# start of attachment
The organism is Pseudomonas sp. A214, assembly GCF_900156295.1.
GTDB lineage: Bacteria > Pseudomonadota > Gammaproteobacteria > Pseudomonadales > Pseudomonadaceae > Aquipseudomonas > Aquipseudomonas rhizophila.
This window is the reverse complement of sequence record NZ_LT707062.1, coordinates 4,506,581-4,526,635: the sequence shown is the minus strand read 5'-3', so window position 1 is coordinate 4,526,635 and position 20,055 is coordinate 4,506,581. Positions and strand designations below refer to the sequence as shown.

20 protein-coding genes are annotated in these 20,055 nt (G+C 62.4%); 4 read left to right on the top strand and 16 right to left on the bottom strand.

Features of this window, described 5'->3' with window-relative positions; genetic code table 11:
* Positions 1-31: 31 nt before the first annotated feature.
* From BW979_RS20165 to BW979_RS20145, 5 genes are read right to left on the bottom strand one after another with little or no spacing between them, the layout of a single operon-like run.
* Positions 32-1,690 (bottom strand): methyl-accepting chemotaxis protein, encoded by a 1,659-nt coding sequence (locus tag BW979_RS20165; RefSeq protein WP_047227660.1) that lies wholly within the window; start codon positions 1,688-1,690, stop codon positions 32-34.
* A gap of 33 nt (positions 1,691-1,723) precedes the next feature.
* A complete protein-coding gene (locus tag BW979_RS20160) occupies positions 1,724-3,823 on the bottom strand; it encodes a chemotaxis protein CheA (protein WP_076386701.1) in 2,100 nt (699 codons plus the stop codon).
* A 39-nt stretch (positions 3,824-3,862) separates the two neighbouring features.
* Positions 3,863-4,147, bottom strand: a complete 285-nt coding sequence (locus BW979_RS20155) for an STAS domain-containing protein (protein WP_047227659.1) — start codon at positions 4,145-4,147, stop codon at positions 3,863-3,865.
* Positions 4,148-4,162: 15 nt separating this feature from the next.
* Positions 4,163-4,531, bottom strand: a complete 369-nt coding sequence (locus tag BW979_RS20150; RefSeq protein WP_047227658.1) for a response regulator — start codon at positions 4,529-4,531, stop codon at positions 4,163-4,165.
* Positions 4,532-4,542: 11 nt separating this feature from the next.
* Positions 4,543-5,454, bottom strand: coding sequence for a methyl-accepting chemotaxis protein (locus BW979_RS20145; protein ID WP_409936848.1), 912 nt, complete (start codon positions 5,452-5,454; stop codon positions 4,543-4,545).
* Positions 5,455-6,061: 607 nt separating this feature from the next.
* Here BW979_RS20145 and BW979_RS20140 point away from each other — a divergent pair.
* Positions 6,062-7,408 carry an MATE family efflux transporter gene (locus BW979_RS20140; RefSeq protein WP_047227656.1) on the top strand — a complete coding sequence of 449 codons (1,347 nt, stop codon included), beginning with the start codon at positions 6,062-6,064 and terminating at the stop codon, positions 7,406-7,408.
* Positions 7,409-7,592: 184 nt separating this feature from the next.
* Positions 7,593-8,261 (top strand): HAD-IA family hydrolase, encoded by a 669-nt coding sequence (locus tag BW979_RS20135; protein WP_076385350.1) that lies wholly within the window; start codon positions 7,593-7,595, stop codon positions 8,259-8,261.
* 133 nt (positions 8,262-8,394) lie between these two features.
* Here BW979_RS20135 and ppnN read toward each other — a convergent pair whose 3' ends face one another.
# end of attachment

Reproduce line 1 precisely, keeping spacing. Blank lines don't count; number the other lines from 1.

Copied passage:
The organism is Pseudomonas sp. A214, assembly GCF_900156295.1.